Oatmeal Chocolate Chip Cookies.

Let me tell you, shopping for the ingredients for cookies was difficult. Standing in a crowded aisle, attempting to quickly type into my translator app “harina de triago,” hopeful that I had grabbed the right kind of flour. It was frustrating that something that is so easy back in the United States, something I enjoyed so much, was made more difficult by my lack of Spanish vocabulary.

I am learning new words every single day, and yet I always feel as though I am ten paces behind the present conversation. To be in a country that speaks a language different than my own means constantly being aware and mentally present so as to not miss something in an exchange. It means trips to the grocery store for simple baking ingredients are more difficult and I may not be as efficient as I wish to be, but I am constantly aware of the grace I need to extend myself daily because I am learning. I am learning that baking soda goes by its scientific name and that brown sugar comes in a milk carton. I am learning new words and phrases in Spanish and Catalan, while also learning a new culture in its entirety.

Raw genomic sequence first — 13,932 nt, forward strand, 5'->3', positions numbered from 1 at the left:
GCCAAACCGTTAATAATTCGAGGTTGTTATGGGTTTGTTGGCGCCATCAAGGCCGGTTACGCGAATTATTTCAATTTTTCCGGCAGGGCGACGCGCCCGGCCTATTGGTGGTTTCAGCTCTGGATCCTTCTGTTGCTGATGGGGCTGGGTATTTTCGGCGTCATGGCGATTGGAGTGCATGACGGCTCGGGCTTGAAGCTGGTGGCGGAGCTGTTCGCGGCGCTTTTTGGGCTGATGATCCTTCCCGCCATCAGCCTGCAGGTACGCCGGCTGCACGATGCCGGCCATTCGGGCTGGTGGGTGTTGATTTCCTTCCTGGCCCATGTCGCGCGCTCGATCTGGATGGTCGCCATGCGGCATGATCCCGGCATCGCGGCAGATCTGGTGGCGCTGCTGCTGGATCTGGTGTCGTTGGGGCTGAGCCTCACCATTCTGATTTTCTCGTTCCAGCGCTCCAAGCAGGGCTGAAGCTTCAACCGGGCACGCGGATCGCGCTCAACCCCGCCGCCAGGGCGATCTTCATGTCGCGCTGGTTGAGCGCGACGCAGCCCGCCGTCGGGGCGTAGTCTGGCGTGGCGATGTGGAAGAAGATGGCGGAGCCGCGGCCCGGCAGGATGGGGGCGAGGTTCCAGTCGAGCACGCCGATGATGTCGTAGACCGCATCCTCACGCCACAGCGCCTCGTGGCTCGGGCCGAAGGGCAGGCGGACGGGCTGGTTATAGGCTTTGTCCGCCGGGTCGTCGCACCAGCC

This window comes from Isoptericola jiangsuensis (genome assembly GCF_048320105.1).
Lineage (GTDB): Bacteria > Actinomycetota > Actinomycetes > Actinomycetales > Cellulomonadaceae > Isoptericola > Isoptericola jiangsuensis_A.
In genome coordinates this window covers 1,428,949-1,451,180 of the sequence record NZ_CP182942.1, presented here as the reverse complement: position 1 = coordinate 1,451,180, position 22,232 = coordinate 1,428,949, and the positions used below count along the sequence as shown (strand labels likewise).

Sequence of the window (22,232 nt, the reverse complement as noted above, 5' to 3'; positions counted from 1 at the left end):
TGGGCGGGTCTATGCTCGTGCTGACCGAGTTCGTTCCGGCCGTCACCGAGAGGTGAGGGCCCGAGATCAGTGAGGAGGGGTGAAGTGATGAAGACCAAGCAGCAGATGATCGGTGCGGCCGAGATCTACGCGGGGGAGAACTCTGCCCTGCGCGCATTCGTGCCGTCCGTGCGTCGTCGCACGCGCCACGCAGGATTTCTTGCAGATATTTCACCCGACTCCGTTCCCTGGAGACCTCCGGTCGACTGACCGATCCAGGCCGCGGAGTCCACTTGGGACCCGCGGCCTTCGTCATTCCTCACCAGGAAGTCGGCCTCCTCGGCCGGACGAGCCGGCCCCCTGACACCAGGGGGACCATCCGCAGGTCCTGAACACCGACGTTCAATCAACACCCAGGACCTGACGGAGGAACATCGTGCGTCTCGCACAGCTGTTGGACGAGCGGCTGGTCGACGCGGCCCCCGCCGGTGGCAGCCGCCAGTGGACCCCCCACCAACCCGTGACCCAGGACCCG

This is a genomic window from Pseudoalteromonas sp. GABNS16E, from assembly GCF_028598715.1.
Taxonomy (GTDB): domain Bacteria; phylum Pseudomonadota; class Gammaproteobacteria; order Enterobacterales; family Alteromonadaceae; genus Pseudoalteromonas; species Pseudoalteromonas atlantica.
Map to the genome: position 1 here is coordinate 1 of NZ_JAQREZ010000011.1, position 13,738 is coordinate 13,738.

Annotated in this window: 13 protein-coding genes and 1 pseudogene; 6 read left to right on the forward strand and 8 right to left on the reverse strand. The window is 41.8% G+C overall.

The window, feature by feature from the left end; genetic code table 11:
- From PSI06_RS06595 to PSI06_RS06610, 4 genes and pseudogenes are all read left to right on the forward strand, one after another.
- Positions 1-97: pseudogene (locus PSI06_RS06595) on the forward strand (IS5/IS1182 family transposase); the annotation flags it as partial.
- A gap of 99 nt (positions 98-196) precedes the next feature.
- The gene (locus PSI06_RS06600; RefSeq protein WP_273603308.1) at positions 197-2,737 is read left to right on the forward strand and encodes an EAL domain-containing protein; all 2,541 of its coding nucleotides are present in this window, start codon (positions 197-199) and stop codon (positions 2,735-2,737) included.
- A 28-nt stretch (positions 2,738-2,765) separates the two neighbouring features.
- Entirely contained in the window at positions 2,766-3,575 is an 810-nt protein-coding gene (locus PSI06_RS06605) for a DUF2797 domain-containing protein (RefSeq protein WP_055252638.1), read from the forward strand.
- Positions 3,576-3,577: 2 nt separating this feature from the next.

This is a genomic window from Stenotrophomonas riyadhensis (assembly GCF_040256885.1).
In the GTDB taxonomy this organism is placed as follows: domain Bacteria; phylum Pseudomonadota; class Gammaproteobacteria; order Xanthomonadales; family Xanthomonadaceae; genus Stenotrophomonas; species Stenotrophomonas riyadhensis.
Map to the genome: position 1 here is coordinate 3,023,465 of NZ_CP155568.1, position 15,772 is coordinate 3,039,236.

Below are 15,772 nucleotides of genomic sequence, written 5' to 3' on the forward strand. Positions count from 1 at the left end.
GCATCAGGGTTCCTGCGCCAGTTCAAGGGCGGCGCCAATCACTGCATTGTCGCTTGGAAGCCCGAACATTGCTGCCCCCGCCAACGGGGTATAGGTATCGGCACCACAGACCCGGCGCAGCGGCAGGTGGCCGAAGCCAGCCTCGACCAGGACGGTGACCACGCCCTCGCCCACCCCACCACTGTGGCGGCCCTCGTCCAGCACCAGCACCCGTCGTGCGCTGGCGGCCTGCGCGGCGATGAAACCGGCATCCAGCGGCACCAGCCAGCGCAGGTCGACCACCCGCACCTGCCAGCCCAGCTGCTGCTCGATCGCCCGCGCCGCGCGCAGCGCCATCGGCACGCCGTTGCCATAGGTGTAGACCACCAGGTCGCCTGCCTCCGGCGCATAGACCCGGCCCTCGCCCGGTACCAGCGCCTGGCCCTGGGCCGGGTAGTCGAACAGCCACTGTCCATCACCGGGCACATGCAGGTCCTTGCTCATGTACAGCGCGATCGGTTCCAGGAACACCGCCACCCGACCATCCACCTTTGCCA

Though it took multiple supermarket trips, I had finally compiled the ingredients it would require to make the cookies. Once mixed and stirred and baked and cooled, those cookies turned out to be pretty tasty, and I felt quite accomplished. So here’s to being able to look back at this time in Mallorca and knowing that even when things seemed difficult and I was frustrated, sweetness resulted.

And for your viewing pleasure, some photos from a visit to L’Almudaina and La Seu Cathedral over the weekend.

img_1079img_1082img_1083img_1101La Seu Cathedralimg_1105The blue skies make everything prettier.img_1099img_1096img_1126img_1124Between the cacti and the palm trees, I feel like I live on a desert island.img_1133The view of the cathedral from the courtyard in L’Almudaina. img_1142The weather-vane in the shape of an angel serves as a symbol of protection. img_1144L’Almudaina was built as an Arabian fort and eventually became royal residences in the 14th century. It has arabic baths and many grand rooms filled with tapestries and paintings of the people who once resided here. img_1157img_1158The colors of these buildings get me every time. It’s like the people who owned them collectively decided they’d each paint their own a color that complimented the others.

 

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